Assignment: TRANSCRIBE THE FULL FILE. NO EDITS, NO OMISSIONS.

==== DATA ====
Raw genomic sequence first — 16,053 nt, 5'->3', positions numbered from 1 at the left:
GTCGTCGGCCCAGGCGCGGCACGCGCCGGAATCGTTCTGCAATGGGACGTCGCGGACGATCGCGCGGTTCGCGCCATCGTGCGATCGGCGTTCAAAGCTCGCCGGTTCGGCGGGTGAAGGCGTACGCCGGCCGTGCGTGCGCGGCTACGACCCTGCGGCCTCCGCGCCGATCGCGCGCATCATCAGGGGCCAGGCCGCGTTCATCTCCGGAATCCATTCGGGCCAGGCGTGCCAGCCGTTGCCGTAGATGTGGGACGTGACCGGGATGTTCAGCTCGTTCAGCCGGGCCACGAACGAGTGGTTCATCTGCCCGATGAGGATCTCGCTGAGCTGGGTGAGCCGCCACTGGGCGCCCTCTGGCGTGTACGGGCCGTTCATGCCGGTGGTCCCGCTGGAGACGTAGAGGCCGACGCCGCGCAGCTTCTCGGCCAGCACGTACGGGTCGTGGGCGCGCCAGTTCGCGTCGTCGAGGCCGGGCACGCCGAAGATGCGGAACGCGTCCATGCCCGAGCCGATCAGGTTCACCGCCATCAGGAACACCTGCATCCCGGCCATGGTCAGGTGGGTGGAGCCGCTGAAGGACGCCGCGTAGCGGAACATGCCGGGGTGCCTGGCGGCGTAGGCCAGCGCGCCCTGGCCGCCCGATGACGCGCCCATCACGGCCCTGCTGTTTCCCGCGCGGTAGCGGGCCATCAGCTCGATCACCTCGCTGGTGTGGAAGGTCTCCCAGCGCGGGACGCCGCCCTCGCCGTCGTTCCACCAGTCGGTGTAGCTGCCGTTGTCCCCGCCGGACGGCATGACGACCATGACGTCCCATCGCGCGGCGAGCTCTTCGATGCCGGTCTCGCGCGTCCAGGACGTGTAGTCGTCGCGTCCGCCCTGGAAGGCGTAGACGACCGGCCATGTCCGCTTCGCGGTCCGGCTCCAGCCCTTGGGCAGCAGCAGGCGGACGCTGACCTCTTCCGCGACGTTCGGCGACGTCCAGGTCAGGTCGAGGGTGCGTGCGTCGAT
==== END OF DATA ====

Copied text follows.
Raw genomic sequence first — 16,053 nt, 5'->3', positions numbered from 1 at the left:
GTCGTCGGCCCAGGCGCGGCACGCGCCGGAATCGTTCTGCAATGGGACGTCGCGGACGATCGCGCGGTTCGCGCCATCGTGCGATCGGCGTTCAAAGCTCGCCGGTTCGGCGGGTGAAGGCGTACGCCGGCCGTGCGTGCGCGGCTACGACCCTGCGGCCTCCGCGCCGATCGCGCGCATCATCAGGGGCCAGGCCGCGTTCATCTCCGGAATCCATTCGGGCCAGGCGTGCCAGCCGTTGCCGTAGATGTGGGACGTGACCGGGATGTTCAGCTCGTTCAGCCGGGCCACGAACGAGTGGTTCATCTGCCCGATGAGGATCTCGCTGAGCTGGGTGAGCCGCCACTGGGCGCCCTCTGGCGTGTACGGGCCGTTCATGCCGGTGGTCCCGCTGGAGACGTAGAGGCCGACGCCGCGCAGCTTCTCGGCCAGCACGTACGGGTCGTGGGCGCGCCAGTTCGCGTCGTCGAGGCCGGGCACGCCGAAGATGCGGAACGCGTCCATGCCCGAGCCGATCAGGTTCACCGCCATCAGGAACACCTGCATCCCGGCCATGGTCAGGTGGGTGGAGCCGCTGAAGGACGCCGCGTAGCGGAACATGCCGGGGTGCCTGGCGGCGTAGGCCAGCGCGCCCTGGCCGCCCGATGACGCGCCCATCACGGCCCTGCTGTTTCCCGCGCGGTAGCGGGCCATCAGCTCGATCACCTCGCTGGTGTGGAAGGTCTCCCAGCGCGGGACGCCGCCCTCGCCGTCGTTCCACCAGTCGGTGTAGCTGCCGTTGTCCCCGCCGGACGGCATGACGACCATGACGTCCCATCGCGCGGCGAGCTCTTCGATGCCGGTCTCGCGCGTCCAGGACGTGTAGTCGTCGCGTCCGCCCTGGAAGGCGTAGACGACCGGCCATGTCCGCTTCGCGGTCCGGCTCCAGCCCTTGGGCAGCAGCAGGCGGACGCTGACCTCTTCCGCGACGTTCGGCGACGTCCAGGTCAGGTCGAGGGTGCGTGCGTCGAT